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GREENWOOD DISTRICT

Tulsa beckoned multiple souls in the early 1900s. These seekers, white and African American alike, shared a vintage American optimism. They came in search of a better life. The overwhelming majority of the African American migrants wound up in what would become the Greenwood District, the main thoroughfare of which was called "Black Wall Street."

Greenwood, North Tulsa c. 1917

As the Greenwood District began to emerge in the early 1900s, rigid segregation held sway. Segregation, ironically, gave rise to a nationally renowned black entrepreneurial center. As families arrived and homes sprang up in the Greenwood District, the need for retail and service businesses, schools, and entertainment became pronounced. A class of African American entrepreneurs rose to the occasion, creating a vibrant, vital, self-contained economy that would become Black Wall Street, the talk of the nation.

Black Wall Street, more commonly known simply as Greenwood Avenue, had it all: nightclubs, hotels, cafes, newspapers, clothiers, movie theaters, doctors' and lawyers' offices, grocery stores, beauty salons, shoeshine shops, and more. So developed and refined was Greenwood Avenue, the heart of the Greenwood District, that many compared it favorably to legendary thoroughfares such as Beale Street in Memphis and State Street in Chicago.

In the spring of 1921 underlying social and economic tension in Tulsa sparked the worst race riot in American history. As many as three hundred people lost their lives. Property damage ran into the millions of dollars. Greenwood District, a thirty-five-square-block-area that comprised the city's entire African American community, lay in ruins. Tulsa's African Americans ultimately turned tragedy into triumph. They rebuilt the ravaged Greenwood District, which by 1942 boasted 242 black-owned and black-operated business establishments.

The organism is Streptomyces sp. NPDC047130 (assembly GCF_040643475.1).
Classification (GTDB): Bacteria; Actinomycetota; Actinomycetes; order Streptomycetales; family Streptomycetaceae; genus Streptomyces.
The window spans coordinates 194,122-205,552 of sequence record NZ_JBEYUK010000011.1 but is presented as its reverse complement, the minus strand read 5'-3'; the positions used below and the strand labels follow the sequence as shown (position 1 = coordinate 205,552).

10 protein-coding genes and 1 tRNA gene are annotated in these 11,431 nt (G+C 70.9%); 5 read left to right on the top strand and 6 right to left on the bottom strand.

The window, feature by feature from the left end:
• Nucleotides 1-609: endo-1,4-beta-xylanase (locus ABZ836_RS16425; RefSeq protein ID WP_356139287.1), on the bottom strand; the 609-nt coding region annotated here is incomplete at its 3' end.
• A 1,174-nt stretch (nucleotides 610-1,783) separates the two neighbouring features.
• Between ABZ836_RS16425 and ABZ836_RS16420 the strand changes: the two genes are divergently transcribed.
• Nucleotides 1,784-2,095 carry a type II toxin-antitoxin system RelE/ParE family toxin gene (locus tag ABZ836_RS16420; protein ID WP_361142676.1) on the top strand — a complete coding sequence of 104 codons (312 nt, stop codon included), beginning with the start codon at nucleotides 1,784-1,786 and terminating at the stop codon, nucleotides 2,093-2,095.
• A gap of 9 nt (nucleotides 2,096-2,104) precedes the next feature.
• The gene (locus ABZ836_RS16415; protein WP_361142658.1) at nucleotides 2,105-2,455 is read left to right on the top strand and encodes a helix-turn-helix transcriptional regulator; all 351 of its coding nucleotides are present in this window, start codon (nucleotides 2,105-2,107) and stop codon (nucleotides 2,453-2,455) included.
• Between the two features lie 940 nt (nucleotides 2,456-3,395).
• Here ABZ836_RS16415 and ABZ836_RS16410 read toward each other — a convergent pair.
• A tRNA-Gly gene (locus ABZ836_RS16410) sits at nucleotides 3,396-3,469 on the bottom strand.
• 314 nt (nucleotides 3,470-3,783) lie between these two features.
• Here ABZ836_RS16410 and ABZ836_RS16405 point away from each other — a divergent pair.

Integration, urban renewal, a new business climate, and the aging of the early Greenwood District pioneers caused the community to decline through the years, beginning in the 1960s, and continuing throughout the 1970s and early 1980s. Few businesses remained at the end of the twentieth century.

The Greenwood Cultural Center, a multipurpose educational, arts, and humanities complex promoting history, culture, and positive race relations, anchors the modern-day Greenwood District. This multimillion-dollar community landmark constructed in the 1980s, serves as a direct link to the district's storied past and as a living memorial to the legacy of Tulsa's historic Greenwood District and its Black Wall Street.

SEE ALSO: AFRICAN AMERICAN NEWSPAPERS, AFRICAN AMERICANS, CIVIL RIGHTS, AMOS HALL, JAZZ, JUNETEENTH-ON-GREENWOOD, SECOND STREET, SEGREGATION, ANDREW J. SMITHERMAN, TULSA, TULSA RACE RIOT

BIBLIOGRAPHY: Scott Ellsworth, Death in a Promised Land (Baton Rouge: Louisiana State University Press, 1982). Eddie Faye Gates, They Came Searching: How Blacks Sought the Promised Land in Tulsa (Austin, Tex.: Eakin Press, 1997). Hannibal B. Johnson, Black Wall Street--From Riot to Renaissance in Tulsa's Historic Greenwood District (Austin, Tex.: Eakin Press, 1998). Hannibal B. Johnson, Up From the Ashes--A Story About Building Community (Austin, Tex.: Eakin Press, 1999). Mable B. Little, Fire on Mount Zion: My Life and History as a Black Woman in America (Langston, Okla.: Melvin B. Tolson Black Heritage Center, Langston University, 1990). Mary E. Jones Parrish, Events of the Tulsa Disaster (Tulsa, Okla.: Out on a Limb Publishing, 1998).

Hannibal B. Johnson

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